He left the job in 2013, midway through an extended three-year contract, to focus on lowering his blood pressure and spending more time with his wife, Lia Epperson, and two young children. The couple divorced in 2015.
While at the NAACP, Jealous was a lead advocate for proposals in the Maryland General Assembly to legalize same-sex marriage, abolish the death penalty and implement the Dream Act, which allows some undocumented immigrant students access to in-state college tuition.
His descriptions of those efforts have prompted grumbling from gubernatorial candidate and state Sen. Richard S. Madaleno Jr. (Montgomery), the only lawmaker in the race. Madaleno, who was deeply involved in passing the legislation, says Jealous is taking too much credit.
“Ben’s leadership helped make this civil right possible in Maryland,” countered Jealous campaign manager Travis Tazelaar, who helped lead the DREAM act and same-sex marriage campaigns. “And all progressives who worked to make this possible should be proud instead of attacking each other.”
Jealous’s push for the NAACP to pass a resolution supporting same-sex marriage was controversial, leading to a backlash from some more socially conservative members of the board.
Still, the Rev. Wendell Anthony, president of the Detroit branch of the NAACP, said Jealous helped bring stability to the beleaguered organization by raising its profile and boosting membership and fundraising. He said Jealous largely focused his efforts at the state level, working with local chapters on a broad agenda that included civil rights, social justice and economic reform.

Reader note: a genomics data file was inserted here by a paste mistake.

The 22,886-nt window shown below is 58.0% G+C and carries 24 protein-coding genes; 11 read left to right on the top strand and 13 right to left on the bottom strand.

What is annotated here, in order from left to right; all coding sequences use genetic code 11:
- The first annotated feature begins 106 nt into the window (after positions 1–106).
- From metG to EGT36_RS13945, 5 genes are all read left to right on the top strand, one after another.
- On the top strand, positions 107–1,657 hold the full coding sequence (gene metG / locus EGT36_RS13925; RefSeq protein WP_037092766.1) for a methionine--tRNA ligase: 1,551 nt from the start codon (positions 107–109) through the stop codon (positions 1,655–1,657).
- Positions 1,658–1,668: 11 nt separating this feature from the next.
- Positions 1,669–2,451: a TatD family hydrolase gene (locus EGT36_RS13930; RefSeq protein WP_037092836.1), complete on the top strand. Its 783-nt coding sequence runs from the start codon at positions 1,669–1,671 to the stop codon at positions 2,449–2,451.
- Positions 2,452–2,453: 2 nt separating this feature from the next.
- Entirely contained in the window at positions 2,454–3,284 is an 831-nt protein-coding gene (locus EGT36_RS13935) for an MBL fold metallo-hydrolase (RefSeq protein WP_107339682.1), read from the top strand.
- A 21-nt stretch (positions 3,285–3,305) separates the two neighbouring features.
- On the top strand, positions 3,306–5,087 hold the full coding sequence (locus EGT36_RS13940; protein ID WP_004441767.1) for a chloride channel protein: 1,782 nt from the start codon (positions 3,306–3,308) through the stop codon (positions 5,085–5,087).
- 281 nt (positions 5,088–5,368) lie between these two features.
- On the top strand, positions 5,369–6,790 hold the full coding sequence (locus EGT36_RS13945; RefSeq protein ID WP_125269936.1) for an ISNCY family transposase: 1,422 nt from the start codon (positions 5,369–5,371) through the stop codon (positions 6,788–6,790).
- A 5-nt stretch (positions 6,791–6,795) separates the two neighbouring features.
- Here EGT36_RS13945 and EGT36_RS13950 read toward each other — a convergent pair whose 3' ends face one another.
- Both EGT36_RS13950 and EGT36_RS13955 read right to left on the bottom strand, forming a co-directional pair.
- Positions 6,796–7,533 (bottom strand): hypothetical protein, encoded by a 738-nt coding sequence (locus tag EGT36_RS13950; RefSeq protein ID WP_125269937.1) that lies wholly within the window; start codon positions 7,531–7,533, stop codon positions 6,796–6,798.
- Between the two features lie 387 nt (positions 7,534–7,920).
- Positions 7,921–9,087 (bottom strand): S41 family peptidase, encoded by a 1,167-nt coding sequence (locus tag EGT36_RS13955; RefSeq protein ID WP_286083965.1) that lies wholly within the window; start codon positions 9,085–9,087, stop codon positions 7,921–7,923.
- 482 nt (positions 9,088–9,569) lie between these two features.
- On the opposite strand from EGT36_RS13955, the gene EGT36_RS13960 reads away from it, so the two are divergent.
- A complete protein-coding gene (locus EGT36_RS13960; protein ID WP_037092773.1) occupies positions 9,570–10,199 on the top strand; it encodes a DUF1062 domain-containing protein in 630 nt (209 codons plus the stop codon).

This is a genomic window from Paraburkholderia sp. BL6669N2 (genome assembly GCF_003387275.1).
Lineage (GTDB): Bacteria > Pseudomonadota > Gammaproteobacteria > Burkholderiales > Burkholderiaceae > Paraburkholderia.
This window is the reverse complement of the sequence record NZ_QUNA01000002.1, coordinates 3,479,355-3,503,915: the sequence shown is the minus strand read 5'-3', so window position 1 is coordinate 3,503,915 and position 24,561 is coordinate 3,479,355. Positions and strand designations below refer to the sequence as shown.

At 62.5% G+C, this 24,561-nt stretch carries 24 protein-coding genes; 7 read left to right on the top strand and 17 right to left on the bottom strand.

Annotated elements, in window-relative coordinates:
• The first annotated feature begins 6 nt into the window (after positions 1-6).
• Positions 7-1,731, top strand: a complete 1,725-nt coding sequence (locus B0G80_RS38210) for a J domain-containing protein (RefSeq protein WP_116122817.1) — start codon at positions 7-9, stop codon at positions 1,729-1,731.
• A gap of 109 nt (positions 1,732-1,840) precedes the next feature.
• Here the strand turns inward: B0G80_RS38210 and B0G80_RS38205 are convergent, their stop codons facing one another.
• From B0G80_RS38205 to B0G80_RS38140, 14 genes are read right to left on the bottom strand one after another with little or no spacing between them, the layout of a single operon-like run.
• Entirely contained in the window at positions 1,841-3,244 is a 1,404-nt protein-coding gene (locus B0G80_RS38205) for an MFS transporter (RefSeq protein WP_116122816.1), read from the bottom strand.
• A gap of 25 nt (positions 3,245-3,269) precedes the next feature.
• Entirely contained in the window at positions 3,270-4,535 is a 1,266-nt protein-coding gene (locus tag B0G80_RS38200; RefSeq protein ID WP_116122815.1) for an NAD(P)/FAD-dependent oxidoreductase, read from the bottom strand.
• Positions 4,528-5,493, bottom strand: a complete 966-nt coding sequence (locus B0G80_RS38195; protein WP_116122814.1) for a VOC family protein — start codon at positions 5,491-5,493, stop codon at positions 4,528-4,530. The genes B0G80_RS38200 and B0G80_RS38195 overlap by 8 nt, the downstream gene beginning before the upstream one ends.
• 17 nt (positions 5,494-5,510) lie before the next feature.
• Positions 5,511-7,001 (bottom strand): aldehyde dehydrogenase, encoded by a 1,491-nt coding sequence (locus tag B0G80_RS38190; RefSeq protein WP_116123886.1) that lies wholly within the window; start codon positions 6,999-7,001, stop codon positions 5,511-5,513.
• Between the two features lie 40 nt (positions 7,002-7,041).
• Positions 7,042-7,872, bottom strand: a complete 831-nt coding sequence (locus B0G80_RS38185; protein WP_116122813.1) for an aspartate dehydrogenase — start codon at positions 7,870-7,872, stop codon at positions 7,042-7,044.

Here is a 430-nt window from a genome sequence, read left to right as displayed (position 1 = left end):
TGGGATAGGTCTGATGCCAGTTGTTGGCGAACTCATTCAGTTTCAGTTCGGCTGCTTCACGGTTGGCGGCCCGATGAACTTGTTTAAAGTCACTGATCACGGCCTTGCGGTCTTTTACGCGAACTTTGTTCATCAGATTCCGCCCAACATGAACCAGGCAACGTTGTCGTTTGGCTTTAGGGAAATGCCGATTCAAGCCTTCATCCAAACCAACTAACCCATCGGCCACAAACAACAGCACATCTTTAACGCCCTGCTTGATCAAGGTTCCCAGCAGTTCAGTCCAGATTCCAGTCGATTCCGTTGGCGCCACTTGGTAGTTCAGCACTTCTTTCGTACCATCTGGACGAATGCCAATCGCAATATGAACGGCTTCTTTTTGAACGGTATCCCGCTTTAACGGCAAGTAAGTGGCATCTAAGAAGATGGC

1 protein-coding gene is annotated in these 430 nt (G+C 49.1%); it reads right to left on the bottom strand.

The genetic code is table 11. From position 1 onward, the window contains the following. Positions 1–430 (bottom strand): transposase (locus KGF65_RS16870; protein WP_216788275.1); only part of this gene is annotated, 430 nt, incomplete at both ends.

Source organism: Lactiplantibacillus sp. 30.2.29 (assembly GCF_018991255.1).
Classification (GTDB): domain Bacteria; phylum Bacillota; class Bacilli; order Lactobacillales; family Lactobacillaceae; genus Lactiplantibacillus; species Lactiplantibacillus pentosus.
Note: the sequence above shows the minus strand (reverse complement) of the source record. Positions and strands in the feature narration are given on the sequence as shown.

“His sensitivity is to the needs of people, not just those at the top but those at the grass roots,” Anthony said.
His biggest NAACP misstep came in 2010, when Jealous wrongly condemned U.S. Department of Agriculture official Shirley Sherrod for making allegedly racist comments. He apologized after learning that the comments were taken out of context by a conservative blogger, and Sherrod has endorsed his gubernatorial campaign.
Jealous, who grew up in California, spent summers with his grandparents in West Baltimore. He got his start in politics at age 14, working on Jesse Jackson’s presidential campaign.
While studying at Columbia University, he led protests, including one to block efforts to tear down the Audubon Ballroom, where Malcolm X was assassinated. That demonstration resulted in a suspension from the Ivy League university.
Jealous went on to become a Rhodes scholar. Since leaving the NAACP, he has worked as a tech investor with the Kapor Center for Social Impact.
Throughout his childhood and adulthood, Jealous has struggled with a stutter, which was especially noticeable during a recent televised debate. In a Facebook message last year, he said, “When I was young, it was actually a source of great stress.”
He worked on controlling the stammer back then by practicing debating, he said in the post. The idea was suggested by one of Baltimore’s first black judges, Robert B. Watts, who was also a friend of his grandfather.
Jealous said he thinks Maryland is ready for a different approach than those offered by more-traditional politicians. “I come with the optimism of an organizer who knows we can do big things in Maryland when we’re willing to come together,” he said.
Next: Rushern L. Baker III.